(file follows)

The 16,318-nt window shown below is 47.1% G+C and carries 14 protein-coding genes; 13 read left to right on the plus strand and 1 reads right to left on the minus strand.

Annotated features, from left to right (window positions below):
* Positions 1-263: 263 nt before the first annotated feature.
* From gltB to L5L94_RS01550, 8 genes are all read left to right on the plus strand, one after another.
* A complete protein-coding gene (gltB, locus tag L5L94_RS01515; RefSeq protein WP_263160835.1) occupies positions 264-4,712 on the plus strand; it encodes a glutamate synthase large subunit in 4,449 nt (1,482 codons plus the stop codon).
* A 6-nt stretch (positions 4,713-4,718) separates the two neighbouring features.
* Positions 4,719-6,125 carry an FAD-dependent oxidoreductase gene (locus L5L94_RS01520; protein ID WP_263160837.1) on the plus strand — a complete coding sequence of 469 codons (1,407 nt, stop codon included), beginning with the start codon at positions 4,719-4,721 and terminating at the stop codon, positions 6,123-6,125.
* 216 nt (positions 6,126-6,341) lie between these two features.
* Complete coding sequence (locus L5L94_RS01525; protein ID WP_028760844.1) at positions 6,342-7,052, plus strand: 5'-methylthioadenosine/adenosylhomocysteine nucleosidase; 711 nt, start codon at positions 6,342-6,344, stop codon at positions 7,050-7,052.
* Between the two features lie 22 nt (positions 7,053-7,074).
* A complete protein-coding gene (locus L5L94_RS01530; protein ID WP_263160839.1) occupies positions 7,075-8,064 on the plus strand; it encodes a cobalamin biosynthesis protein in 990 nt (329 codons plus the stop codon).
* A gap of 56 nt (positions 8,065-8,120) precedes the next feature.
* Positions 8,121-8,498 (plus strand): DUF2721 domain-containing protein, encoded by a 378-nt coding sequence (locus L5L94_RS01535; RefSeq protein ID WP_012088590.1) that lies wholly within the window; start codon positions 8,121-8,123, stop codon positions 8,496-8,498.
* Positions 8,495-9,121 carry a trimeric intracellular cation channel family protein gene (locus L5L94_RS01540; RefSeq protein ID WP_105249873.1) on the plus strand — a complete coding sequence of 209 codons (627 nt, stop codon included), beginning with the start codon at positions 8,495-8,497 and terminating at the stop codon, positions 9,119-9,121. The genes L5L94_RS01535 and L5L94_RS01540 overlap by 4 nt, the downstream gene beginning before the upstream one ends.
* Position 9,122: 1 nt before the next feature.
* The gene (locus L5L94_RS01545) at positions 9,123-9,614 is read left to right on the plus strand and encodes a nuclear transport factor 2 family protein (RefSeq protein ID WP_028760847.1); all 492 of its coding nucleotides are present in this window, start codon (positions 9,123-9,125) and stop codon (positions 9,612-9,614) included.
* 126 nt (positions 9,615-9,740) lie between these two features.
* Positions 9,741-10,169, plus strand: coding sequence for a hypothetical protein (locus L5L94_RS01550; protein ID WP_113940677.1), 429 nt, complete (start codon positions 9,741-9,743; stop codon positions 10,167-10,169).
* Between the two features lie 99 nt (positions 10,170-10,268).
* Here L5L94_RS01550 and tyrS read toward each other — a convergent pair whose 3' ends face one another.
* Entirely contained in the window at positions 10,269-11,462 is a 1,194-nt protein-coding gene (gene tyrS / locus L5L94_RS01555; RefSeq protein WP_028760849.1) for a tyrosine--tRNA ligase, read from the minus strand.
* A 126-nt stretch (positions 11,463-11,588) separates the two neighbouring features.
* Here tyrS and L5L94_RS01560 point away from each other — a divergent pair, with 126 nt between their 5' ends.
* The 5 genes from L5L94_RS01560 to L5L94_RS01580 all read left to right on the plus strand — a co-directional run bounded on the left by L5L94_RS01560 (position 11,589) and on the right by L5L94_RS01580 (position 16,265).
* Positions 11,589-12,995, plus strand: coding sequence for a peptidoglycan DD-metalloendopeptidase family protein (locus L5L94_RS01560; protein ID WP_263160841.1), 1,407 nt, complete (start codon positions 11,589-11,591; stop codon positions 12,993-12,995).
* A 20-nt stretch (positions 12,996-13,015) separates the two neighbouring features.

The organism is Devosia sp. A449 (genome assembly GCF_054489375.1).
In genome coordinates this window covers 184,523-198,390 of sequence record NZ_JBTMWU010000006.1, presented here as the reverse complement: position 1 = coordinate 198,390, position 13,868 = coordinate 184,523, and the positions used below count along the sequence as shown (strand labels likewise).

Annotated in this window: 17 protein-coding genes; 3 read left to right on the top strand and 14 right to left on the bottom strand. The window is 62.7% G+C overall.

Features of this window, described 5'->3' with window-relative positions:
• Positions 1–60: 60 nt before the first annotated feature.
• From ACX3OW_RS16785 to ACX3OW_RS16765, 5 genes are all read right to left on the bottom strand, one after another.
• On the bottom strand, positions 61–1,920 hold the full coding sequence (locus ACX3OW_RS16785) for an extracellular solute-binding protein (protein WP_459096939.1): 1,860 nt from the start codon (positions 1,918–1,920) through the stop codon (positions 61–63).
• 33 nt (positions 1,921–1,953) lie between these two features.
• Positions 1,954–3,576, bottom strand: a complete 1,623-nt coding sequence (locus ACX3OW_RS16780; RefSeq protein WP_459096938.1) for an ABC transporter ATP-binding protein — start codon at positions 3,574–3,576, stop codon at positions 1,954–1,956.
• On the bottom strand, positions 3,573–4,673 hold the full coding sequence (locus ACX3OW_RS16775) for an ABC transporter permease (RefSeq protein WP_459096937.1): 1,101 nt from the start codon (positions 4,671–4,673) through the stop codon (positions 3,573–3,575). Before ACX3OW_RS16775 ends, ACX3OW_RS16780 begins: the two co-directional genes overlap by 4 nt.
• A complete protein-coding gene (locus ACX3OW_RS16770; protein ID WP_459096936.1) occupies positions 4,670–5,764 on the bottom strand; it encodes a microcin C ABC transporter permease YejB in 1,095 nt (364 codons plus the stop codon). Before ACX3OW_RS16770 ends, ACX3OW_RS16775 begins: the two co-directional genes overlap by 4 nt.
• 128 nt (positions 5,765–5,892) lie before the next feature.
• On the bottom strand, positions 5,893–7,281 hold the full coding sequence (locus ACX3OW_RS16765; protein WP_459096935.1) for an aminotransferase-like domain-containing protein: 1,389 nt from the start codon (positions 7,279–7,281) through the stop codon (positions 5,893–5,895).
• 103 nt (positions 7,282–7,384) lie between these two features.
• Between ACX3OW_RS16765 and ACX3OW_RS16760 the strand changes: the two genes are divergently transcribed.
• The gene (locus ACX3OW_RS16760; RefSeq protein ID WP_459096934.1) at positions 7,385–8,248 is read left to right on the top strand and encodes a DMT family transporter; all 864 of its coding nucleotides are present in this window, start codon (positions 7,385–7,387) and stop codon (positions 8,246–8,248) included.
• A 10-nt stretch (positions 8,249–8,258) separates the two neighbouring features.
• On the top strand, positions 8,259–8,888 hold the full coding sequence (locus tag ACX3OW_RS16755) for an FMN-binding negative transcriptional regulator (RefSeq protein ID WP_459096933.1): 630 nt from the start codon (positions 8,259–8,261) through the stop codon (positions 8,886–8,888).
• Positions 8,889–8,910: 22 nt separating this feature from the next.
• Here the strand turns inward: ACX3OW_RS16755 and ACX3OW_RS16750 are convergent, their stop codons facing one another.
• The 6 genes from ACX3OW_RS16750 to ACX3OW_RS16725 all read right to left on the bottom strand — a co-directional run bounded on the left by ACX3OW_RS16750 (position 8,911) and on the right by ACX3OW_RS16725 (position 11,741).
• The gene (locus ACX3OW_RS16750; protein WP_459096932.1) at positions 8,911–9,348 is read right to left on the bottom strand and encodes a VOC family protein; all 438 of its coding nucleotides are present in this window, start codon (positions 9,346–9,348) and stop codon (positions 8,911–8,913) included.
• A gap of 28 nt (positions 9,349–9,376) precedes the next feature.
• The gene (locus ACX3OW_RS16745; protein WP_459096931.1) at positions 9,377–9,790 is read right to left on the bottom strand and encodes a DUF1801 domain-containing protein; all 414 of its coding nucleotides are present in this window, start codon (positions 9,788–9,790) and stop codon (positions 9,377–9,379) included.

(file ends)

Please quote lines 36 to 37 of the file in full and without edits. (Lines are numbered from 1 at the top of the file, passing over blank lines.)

• On the bottom strand, positions 3,573–4,673 hold the full coding sequence (locus ACX3OW_RS16775) for an ABC transporter permease (RefSeq protein WP_459096937.1): 1,101 nt from the start codon (positions 4,671–4,673) through the stop codon (positions 3,573–3,575). Before ACX3OW_RS16775 ends, ACX3OW_RS16780 begins: the two co-directional genes overlap by 4 nt.
• A complete protein-coding gene (locus ACX3OW_RS16770; protein ID WP_459096936.1) occupies positions 4,670–5,764 on the bottom strand; it encodes a microcin C ABC transporter permease YejB in 1,095 nt (364 codons plus the stop codon). Before ACX3OW_RS16770 ends, ACX3OW_RS16775 begins: the two co-directional genes overlap by 4 nt.